Competitors unfairly associated with gun violence in the GTA when the true problem is gang violence
Two award winning teenaged sports shooters have been told that they are no longer welcome as sporting rifle ambassadors at the Ontario Summer Games and told they must not appear on stage at the World Record Camp Games’ due to the, “untimely shootings that have taken place in Scarborough and the City recently”.
“We have great sympathy for the victims of recent gun violence and their families who are left to cope with the loss, and support every reasonable measure that can be taken to stem the violence on our streets. However, by banning these two young recreational shooters from their official duties as ambassadors at the Ontario Summer Games, the organizers are suggesting that there is a relationship between legal, law abiding recreational sport shooting and recent shootings, which is ludicrous”, said Greg Farrant, OFAH Manager of Government Affairs & Policy. “Given the fact that sporting rifle and skeet shooting are two of the events at the Summer Games; given the fact that we are on the eve of the Olympic Games in London, where shooting sports are medal events; and given the fact that both Susan Natrass and Linda Thom, two of Canada’s best recreational sport shooters have brought honour to Canada in the past by their performance at the Olympics and World Championships, the stench of hypocrisy in this case is overwhelming. When recreational shooting at a sporting competition for young athletes is in some way equated with the use of illegal guns on the streets of Toronto and other major centres across North America, Summer Games officials have clearly crossed the line of political correctness”.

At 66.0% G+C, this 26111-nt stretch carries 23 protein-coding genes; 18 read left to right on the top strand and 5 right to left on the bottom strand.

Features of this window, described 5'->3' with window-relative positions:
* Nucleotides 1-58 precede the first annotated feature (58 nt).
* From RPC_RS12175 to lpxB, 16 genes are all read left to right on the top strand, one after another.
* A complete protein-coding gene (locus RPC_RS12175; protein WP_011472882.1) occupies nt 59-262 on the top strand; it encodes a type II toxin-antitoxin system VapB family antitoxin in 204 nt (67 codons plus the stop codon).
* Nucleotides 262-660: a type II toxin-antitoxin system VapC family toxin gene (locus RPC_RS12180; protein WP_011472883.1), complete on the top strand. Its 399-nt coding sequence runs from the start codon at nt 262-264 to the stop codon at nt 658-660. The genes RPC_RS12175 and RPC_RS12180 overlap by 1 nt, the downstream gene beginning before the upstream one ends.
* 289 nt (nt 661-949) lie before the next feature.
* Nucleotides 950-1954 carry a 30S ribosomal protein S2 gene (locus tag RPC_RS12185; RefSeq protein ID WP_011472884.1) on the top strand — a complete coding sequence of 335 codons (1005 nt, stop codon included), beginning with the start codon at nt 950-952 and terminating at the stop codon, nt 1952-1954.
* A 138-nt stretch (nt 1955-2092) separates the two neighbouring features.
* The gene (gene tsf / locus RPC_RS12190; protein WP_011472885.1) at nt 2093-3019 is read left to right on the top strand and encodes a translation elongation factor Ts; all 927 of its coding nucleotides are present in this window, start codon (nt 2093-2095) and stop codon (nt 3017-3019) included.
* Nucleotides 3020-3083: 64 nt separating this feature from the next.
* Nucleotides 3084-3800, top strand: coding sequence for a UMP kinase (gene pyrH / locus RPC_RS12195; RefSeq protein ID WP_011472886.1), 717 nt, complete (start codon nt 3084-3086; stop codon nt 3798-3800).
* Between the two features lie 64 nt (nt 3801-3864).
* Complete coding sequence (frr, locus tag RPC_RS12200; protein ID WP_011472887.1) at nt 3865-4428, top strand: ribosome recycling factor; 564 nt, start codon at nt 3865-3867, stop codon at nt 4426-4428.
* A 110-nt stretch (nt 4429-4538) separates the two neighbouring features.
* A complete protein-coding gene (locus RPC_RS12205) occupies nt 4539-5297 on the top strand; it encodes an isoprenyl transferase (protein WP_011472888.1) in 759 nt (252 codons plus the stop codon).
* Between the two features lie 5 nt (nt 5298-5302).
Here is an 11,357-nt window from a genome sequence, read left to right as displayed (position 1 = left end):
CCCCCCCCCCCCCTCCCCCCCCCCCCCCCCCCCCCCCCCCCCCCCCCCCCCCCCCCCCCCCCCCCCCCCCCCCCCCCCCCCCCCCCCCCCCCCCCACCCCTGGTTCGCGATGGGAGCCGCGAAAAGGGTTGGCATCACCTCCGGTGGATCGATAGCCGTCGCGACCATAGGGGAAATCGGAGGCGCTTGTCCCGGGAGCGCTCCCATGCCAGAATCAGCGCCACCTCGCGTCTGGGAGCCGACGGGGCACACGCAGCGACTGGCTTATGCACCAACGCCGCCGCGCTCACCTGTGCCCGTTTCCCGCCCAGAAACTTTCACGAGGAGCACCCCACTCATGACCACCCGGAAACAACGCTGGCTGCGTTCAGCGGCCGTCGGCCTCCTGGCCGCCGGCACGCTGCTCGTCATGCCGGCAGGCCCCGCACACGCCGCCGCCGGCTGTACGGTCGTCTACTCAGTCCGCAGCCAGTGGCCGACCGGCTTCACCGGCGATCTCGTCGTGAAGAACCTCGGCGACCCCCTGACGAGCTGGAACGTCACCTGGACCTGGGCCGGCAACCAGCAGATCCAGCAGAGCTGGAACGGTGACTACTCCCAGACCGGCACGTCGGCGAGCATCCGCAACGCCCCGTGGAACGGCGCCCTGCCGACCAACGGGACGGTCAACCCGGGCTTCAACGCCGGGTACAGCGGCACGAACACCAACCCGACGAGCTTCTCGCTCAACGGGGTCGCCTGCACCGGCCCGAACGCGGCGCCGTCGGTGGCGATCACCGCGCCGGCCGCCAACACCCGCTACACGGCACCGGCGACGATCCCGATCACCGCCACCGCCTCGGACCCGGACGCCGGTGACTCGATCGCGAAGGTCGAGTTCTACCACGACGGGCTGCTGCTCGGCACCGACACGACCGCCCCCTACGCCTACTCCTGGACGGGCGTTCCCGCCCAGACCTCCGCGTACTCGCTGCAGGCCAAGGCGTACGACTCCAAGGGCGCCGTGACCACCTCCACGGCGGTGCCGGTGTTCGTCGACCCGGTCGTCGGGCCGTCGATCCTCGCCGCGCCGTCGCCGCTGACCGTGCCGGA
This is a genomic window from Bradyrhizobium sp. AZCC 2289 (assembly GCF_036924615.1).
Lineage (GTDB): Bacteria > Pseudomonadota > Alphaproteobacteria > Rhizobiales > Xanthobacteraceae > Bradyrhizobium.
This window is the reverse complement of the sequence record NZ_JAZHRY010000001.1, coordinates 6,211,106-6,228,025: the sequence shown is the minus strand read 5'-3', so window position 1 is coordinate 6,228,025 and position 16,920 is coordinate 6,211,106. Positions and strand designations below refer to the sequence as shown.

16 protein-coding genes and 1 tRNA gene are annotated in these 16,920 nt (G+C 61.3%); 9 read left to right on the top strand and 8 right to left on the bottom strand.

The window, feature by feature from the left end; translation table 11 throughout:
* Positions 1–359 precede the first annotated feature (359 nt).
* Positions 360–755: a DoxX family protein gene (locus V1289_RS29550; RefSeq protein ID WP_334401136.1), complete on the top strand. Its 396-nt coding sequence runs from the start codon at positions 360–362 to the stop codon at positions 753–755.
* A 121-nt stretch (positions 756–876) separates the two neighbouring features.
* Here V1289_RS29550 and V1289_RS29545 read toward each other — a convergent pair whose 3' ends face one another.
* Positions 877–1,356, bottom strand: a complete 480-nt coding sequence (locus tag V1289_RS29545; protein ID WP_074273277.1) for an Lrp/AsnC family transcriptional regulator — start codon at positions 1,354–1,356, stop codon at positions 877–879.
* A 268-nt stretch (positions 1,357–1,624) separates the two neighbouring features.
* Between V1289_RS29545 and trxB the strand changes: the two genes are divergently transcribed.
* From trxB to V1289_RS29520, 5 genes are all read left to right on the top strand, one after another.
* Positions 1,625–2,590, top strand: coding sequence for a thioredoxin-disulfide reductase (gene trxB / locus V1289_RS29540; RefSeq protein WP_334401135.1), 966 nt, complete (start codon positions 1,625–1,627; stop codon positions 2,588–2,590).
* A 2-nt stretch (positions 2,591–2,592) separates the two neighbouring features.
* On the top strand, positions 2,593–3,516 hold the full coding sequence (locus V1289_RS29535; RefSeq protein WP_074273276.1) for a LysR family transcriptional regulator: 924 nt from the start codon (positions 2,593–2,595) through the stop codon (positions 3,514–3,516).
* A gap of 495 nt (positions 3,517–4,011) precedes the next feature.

There are roughly 450,000 trained, legal, law abiding licensed hunters and more than 200,000 recreational shooters in the province at any given time. Every year, thousands of men, women and youth complete the Canadian Firearms Safety Course and the Hunter Education Course sanctioned by the federal and provincial governments.
“What should have been a thrilling and enjoyable experience for these young athletes has been tainted by a decision that has no foundation in logic, and smacks of bureaucracy in action. Instead of celebrating their successes, and recognizing their achievements on behalf of the province and country, they are being vilified for something completely unconnected to what they do. Recreational sport shooters and hunters are not the culprits here. The vast majority of crimes committed with a gun involve illegal handguns obtained on the streets by unlicensed, untrained and uncaring individuals intent on settling scores. Both the Province of Ontario and the City of Toronto, co-sponsors of the Games, should be focusing their efforts on ways of addressing street violence, supporting stiffer penalties for crimes committed with a gun, and working with the federal government to stem the flow of illegal guns into this country instead of engaging in punitive measures that do nothing to address the problem”, said Farrant.